More Than Just a Trade: Master Craftsmen of the Building Arts


Tom Hewitt (Maintenance Engineer, City of New Orleans)

I was born and raised in New Orleans. Two generations that I'm aware of [lived] here and a third generation out would be my great-grandfather. He was from Missouri, and my great-grandmother, she was Cherokee Indian. My great-grandfather was Irish as I was told. That would be on my father's side, and on my grandmother's side, strict English.

Before I was reassigned to the Field Services Unit, I was Stationary Operating Engineer and classified by civil service as a Maintenance Engineer and I had worked at City Hall for a number of years. I had worked at traffic and municipal court and the Theater of Performing Arts. Then I was assigned to the Field Services Unit, which is responsible for police departments, fire departments, any building that the city has. If there is anything broken that needs repair regarding equipment, that's us. It ranges from generators to hot water heaters to air conditioning, ventilation, some plumbing, and in the newer buildings, some pneumatic control trades.

Some of the oldest buildings that I'm aware of that the city owns and that I've personally worked in—one is on Julia Street, the Historic District [Landmarks Commission] base of operations, the Vieux Carré Police Station, Gallier Hall, and just recently the Pharmaceutical Museum on Chartres Street. You do have to maintain the historical continuity. You have to be very careful as well, because the construction techniques in the previous years were a lot different than they are now. You would have to adhere by a certain set of standards as far as maintaining the visual continuity and/or the historical stature of said building that you would be in through the advisement of the Historic Landmark Commission.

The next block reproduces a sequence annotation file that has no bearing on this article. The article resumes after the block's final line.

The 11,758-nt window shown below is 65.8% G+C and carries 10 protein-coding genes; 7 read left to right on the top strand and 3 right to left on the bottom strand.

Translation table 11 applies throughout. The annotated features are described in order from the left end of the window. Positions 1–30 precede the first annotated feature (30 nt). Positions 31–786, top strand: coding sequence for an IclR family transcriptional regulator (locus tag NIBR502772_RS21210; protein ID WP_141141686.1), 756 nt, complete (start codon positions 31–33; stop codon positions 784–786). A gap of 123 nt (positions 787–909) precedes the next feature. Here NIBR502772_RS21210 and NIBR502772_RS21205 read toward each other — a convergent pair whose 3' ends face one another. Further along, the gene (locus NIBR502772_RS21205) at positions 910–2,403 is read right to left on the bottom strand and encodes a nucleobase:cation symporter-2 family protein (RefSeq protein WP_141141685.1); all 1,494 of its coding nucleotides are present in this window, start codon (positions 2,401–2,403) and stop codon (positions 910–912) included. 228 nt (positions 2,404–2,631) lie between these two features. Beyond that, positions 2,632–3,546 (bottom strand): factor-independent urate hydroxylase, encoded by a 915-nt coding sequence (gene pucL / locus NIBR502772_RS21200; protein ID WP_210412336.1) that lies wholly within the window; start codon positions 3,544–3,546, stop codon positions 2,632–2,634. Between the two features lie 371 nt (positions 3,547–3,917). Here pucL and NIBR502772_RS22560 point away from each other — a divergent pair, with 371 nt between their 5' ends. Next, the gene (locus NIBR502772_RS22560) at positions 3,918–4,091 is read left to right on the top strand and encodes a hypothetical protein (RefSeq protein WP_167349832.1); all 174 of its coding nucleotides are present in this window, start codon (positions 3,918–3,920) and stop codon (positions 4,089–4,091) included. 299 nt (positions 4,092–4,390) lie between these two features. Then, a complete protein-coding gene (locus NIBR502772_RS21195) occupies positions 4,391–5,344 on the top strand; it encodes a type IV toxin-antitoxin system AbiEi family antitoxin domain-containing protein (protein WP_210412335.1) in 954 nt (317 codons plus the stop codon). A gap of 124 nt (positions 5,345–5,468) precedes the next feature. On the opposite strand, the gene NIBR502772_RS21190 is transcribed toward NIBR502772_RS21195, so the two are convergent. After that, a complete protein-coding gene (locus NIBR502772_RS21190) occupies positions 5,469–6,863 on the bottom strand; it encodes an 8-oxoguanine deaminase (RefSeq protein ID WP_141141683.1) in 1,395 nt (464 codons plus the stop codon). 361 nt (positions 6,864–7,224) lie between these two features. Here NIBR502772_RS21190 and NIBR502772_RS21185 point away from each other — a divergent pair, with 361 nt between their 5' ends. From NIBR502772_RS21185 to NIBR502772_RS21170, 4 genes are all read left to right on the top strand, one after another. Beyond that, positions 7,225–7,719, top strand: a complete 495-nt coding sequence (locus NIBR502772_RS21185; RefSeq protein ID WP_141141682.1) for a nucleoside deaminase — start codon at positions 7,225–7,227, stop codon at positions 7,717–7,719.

The city doesn't reinvest in the workers that they have, which would help develop further into their technical fields. You kind of have to be the best that you'll ever be before they will want to talk to you and hire you on. If we absorb a new person or a new hire, we kind of put them through our own little program if you will. Kind of off-the-record. If you get familiar with a different piece of equipment that you might not, for example, have been familiar with, or not everyone has dealt with the Historic Landmark Commission as far as restoring old buildings or having done any work in it. There are certain color schemes that you have to maintain and it's very strict standards as far as maintaining historical buildings at what they would consider peak.

I like the city as an employer because it let me see a wide array of equipment and have a fixed territory. Also you learn, through normal dealings, multi-facets of government. By working closer with the Historic Landmark Commission, for example, on historical buildings, it gives you an insight that some people might not have. Not everybody can say they know, through their profession, how the government works as far as how choices come to be as far as how they are going to keep this building going, or new regulations, and so on and so forth of that nature.

Well, this trade has its highs and lows. But someone once told me when I was a child, "For a working man, the fruits of his labors are worth more than his pay," and it stuck with me. It was ingrained in various apprenticeships, and helping my uncles in different crafts, and even as I was in school and I was working part-time. I learned several trades. I had worked on the fishing boats; everything to do with the fishing industry, I've done. Everybody that I was around all had a different mentality and it was as I said, the fruit of your labor was worth more than your pay.

Tom Hewitt was interviewed as part of the New Orleans Building Arts Project. Laura Westbrook edited More than Just A Trade: Master Craftsmen of the Building Arts in 2004 for publication online.